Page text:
November is National Diabetes Month, which gives college students a chance to become educated on the disease and how to prevent it in the future because they too can be affected.
According to the American Association of Diabetes Educators, 30.1 million people have diabetes. Anyone can develop diabetes, even college students and younger children. The American Diabetes Association website states out of 2.3 million college freshman enrolling in school, 7,700 will have type 1 diabetes.
The National Institute of Diabetes and Digestive and Kidney Diseases (NIH) states that diabetes is a disease where the body does not make enough insulin to carry the glucose to the cells in the body, which creates high glucose levels.
There are two main types of diabetes; type 1 and type 2. According to the NIH, people with type 1 diabetes need to take insulin daily because their body’s immune system attacks the cells in the pancreas, which makes insulin. In this case, someone would need insulin shots, which move sugar from the blood into other body tissues where it is used for energy, according to Medline Plus.
Type 1 diabetes is usually genetic, whereas type 2 is often based on a person’s lifestyle. Type 2 diabetes occurs when people do not generate enough insulin in their bodies, according to the American Diabetes Association. This is the most common form, but is preventable through a healthy diet and physical activity.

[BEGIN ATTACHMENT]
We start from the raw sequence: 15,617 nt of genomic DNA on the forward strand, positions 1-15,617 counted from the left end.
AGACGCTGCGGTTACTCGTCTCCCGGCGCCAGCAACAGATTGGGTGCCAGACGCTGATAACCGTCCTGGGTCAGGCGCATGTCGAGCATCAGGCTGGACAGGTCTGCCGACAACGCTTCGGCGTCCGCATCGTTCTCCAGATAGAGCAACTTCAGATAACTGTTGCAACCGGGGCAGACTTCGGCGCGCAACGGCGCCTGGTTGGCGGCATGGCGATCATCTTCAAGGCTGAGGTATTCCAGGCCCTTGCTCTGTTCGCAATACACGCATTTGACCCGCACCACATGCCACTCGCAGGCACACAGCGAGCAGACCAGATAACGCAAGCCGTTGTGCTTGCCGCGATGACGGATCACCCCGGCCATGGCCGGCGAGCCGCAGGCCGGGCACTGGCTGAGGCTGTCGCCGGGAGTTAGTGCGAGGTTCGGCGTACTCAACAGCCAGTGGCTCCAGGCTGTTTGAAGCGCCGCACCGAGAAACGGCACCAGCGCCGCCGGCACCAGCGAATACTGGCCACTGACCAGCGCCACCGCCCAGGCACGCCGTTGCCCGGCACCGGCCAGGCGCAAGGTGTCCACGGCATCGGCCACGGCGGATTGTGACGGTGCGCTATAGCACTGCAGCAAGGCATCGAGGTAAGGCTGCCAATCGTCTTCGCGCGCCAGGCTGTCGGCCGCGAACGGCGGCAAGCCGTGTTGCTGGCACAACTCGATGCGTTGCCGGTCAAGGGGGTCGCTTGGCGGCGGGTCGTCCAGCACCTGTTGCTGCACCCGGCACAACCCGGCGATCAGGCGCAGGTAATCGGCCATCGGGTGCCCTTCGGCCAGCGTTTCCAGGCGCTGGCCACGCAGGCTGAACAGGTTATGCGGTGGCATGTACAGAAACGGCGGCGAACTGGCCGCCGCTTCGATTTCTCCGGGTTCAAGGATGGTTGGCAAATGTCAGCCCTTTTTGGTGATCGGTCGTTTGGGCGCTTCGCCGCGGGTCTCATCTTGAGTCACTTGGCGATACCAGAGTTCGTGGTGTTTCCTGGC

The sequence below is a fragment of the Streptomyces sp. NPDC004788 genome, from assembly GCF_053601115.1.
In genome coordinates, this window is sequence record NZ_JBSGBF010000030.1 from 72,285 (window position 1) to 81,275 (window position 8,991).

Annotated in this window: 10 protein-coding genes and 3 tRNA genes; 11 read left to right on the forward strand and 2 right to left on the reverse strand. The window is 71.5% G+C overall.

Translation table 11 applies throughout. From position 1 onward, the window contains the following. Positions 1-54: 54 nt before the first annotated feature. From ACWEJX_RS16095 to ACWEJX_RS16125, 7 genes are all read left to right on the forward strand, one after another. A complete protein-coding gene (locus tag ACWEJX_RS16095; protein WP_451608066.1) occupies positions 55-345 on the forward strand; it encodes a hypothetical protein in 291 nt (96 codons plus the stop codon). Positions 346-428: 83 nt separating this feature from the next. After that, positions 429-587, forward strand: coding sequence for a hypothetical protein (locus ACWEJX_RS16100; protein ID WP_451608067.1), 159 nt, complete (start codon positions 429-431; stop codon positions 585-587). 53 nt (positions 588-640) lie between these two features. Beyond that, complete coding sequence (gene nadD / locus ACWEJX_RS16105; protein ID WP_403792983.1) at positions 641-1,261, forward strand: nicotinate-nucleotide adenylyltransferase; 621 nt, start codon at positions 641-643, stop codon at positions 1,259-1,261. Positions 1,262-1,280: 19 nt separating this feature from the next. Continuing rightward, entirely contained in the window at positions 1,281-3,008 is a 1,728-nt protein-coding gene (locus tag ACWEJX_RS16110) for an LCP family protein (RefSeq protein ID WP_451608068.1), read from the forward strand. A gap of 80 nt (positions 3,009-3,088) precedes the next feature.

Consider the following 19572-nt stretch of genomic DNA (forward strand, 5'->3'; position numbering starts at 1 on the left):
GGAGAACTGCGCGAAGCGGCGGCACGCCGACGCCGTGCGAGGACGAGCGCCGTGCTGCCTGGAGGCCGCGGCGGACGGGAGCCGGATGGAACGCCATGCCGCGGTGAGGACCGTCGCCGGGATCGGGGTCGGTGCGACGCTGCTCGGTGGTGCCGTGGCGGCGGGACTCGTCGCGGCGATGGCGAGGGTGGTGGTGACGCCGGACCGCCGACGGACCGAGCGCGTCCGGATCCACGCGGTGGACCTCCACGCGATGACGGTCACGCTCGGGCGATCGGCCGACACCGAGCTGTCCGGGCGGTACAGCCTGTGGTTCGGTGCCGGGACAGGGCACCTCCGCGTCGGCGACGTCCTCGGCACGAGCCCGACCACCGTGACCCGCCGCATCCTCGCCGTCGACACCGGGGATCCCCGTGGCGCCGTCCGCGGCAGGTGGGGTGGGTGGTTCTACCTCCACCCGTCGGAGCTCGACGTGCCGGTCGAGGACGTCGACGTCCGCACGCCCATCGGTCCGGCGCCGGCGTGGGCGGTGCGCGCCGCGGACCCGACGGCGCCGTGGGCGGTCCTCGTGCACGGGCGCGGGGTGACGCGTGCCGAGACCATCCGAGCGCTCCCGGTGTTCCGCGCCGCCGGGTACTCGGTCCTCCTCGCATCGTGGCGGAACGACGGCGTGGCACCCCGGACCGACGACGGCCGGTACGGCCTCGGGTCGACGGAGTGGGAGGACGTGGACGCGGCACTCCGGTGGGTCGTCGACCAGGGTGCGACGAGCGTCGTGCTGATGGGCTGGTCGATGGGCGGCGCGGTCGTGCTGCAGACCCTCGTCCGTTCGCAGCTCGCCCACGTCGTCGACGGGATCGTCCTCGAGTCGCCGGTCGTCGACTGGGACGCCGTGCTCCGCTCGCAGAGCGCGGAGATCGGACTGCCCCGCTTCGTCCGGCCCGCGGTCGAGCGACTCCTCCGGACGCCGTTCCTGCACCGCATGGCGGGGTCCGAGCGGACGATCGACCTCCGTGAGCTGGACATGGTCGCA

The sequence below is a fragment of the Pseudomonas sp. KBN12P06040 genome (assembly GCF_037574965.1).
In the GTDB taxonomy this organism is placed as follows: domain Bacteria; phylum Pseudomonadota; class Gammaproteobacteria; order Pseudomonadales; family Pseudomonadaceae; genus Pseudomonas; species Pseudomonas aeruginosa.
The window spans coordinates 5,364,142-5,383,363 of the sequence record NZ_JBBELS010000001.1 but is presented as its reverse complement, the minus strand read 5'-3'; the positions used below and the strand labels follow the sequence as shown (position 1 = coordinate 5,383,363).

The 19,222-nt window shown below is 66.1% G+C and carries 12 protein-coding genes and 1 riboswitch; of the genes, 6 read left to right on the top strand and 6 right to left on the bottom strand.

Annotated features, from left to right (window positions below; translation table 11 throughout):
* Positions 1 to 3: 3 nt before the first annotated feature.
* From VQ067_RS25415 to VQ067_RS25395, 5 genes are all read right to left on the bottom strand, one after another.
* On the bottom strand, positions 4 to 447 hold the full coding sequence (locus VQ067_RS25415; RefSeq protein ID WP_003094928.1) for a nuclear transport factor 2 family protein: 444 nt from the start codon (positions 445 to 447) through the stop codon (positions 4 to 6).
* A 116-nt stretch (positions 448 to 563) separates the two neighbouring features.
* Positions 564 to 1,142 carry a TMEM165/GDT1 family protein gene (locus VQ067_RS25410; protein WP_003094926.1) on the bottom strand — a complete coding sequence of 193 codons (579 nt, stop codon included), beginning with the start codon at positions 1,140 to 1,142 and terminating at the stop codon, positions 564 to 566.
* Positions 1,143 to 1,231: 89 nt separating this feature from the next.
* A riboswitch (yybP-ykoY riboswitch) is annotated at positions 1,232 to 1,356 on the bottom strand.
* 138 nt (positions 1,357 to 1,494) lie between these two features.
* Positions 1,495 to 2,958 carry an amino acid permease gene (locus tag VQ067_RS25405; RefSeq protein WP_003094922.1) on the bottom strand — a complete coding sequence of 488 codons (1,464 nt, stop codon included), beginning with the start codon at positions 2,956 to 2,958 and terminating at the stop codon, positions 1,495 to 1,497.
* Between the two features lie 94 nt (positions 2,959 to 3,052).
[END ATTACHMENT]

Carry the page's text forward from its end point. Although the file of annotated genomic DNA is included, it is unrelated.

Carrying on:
Knowing the symptoms of diabetes is important to stop further risk from the disease. The American Diabetes Associations lists common symptoms which include the following:
- Extreme fatigue
- Blurry vision
- Cuts are slow to heal
- Feeling very hungry when eating
- Weight loss, even when eating more- type 1
- Numbness in hands or feet- type 2
When the symptoms listed above are caught early, the risk for future damage decreases.
Risk for diabetes can increase with age, but this is not always the case. Because type 2 diabetes risk can increase from weight gain, high cholesterol, and high blood pressure, students should stay active, eat healthy, and stay at a healthy weight to lower their chance of type 2 diabetes.
According to NIH, about one out of three Americans are prediabetic. If students are concerned they are at risk for prediabetes, they can be tested on the American Diabetes Association or NIH website. Through these websites, anyone can construct a diet plan or read more about fit options towards a healthier lifestyle.
For more information, students can visit the American Association of Diabetes website and the National Institute of Diabetes and Digestive and Kidney Diseases website.